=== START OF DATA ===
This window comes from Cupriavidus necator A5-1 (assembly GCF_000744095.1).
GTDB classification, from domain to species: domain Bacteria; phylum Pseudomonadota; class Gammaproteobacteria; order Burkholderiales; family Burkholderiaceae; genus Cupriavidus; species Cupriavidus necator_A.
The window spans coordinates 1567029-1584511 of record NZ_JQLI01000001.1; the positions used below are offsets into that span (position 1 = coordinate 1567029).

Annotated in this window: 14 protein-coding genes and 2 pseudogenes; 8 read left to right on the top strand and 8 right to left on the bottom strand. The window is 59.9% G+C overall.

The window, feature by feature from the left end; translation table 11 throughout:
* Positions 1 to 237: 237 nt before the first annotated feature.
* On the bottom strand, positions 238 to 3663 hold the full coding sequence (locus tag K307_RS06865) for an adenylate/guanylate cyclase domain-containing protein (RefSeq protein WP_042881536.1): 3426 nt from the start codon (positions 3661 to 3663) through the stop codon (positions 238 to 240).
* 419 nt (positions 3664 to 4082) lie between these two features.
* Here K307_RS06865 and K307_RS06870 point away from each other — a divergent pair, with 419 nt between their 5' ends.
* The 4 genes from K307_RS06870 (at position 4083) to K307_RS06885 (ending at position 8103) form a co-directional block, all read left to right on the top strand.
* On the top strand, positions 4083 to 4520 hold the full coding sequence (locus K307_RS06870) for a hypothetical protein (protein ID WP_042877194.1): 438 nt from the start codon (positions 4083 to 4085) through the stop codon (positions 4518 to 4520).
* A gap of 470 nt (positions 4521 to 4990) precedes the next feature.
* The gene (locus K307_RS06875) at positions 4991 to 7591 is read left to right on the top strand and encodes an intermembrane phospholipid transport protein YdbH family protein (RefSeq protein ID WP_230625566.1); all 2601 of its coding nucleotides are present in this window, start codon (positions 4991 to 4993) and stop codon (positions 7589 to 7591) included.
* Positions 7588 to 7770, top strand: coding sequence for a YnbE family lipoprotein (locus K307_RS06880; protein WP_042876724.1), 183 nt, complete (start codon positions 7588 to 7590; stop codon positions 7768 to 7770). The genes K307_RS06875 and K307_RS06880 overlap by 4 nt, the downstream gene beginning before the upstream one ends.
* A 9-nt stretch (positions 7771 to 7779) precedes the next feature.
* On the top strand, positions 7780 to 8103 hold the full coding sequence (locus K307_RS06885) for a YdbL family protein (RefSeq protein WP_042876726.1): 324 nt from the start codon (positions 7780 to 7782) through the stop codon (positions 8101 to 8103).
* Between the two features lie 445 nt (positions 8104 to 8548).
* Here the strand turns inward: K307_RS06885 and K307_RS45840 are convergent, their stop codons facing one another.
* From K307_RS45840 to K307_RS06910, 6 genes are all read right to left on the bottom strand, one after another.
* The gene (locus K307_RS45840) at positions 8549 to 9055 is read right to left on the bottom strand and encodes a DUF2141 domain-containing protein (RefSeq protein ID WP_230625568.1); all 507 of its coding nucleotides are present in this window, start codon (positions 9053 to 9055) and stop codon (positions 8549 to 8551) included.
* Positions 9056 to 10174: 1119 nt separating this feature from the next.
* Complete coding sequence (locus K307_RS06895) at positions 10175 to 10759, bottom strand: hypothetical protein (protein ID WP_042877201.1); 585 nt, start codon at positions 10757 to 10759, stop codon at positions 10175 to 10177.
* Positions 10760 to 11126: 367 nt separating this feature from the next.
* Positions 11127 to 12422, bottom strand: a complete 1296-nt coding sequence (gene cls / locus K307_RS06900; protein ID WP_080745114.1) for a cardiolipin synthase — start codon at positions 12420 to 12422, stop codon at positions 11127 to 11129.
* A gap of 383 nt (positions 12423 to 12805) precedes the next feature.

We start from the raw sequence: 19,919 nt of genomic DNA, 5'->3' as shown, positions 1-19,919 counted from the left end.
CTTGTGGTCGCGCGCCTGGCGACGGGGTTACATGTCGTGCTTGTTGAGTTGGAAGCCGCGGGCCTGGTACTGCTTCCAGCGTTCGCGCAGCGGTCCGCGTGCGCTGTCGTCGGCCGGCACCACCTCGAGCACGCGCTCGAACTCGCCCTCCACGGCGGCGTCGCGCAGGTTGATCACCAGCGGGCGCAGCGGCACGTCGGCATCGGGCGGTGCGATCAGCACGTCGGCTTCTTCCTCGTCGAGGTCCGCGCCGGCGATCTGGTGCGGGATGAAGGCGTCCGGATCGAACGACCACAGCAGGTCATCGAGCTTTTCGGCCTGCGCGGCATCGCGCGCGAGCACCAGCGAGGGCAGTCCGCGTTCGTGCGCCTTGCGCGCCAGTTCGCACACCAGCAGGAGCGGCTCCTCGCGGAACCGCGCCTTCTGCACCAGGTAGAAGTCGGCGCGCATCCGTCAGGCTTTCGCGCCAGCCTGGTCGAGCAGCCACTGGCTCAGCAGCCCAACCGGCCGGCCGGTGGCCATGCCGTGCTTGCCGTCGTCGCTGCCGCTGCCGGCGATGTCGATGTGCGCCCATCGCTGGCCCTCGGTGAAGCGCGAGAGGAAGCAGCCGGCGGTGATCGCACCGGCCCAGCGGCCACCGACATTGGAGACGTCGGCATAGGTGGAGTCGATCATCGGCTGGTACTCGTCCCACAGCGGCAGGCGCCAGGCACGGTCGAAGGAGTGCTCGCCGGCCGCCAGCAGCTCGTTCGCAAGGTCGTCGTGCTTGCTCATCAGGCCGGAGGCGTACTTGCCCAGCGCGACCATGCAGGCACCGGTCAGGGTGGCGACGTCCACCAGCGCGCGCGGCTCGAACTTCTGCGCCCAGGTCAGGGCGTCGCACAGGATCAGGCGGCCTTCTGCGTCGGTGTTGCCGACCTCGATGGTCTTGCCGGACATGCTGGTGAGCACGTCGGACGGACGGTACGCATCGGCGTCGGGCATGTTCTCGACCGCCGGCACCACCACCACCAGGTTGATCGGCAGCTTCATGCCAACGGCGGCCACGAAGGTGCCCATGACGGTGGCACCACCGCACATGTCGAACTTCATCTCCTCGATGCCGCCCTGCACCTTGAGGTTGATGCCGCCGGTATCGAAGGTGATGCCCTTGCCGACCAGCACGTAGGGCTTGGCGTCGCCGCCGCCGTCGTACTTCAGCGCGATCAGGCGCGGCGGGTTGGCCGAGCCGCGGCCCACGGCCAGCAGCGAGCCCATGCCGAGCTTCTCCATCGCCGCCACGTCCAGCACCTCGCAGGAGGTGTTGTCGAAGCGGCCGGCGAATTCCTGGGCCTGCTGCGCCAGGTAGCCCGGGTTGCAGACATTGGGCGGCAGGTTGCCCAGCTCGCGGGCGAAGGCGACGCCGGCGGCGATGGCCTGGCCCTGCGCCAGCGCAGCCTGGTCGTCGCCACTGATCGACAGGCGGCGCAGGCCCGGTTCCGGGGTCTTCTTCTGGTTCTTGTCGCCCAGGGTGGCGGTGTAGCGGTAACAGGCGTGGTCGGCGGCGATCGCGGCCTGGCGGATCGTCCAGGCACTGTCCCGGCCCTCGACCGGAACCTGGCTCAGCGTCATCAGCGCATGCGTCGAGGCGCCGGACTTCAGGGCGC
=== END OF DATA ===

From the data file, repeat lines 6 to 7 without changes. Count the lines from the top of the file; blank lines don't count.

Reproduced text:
* Positions 1 to 237: 237 nt before the first annotated feature.
* On the bottom strand, positions 238 to 3663 hold the full coding sequence (locus tag K307_RS06865) for an adenylate/guanylate cyclase domain-containing protein (RefSeq protein WP_042881536.1): 3426 nt from the start codon (positions 3661 to 3663) through the stop codon (positions 238 to 240).